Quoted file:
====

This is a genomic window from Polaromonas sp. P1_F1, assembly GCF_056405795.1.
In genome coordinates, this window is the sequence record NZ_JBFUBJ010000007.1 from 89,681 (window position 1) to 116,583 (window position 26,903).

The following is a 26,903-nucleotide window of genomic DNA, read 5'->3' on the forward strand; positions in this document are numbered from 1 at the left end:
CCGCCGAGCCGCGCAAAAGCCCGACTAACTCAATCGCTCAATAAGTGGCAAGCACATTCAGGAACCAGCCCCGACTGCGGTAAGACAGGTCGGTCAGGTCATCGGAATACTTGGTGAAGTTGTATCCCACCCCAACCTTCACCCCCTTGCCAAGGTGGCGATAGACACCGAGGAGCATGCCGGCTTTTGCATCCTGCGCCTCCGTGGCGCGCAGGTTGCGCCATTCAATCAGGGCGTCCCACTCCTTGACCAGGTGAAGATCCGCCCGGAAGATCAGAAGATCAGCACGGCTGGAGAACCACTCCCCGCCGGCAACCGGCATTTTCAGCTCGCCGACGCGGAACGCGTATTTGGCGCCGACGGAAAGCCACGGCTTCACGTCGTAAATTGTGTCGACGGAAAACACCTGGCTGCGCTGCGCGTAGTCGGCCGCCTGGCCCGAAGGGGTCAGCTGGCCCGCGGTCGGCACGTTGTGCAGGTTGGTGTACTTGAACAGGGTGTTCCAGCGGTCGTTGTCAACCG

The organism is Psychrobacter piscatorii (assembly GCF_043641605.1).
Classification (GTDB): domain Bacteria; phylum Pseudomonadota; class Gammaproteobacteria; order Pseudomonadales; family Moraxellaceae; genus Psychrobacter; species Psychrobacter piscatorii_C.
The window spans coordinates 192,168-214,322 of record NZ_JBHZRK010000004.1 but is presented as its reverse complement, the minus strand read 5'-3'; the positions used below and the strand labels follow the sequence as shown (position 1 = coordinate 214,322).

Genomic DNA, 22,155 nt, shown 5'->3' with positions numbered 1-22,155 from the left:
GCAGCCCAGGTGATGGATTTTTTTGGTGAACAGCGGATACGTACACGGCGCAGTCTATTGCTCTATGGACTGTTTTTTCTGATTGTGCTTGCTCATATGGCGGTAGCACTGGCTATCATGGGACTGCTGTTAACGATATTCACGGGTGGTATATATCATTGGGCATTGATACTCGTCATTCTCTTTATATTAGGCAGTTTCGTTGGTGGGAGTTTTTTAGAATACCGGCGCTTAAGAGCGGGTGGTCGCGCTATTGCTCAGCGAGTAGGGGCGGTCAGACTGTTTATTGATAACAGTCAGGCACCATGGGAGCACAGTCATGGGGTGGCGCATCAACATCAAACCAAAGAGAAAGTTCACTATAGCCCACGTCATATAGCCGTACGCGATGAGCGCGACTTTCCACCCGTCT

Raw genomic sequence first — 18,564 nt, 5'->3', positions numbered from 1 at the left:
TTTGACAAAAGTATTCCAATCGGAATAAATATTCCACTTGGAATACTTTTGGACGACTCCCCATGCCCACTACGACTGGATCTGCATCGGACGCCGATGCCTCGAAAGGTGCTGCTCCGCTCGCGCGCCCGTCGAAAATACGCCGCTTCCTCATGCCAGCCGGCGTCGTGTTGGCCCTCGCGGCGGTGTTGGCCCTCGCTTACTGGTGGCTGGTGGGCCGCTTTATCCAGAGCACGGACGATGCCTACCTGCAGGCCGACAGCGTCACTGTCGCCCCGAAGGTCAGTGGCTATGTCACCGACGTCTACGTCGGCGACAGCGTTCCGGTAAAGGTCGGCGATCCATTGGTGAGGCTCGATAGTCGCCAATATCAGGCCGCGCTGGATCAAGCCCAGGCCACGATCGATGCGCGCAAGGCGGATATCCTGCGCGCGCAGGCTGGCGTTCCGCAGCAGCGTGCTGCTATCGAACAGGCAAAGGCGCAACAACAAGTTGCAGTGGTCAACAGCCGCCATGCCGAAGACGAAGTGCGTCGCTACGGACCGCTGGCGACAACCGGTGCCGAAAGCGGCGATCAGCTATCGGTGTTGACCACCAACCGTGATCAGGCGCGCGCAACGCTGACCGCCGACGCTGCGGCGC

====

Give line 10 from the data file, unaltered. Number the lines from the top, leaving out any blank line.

Raw genomic sequence first — 18,564 nt, 5'->3', positions numbered from 1 at the left: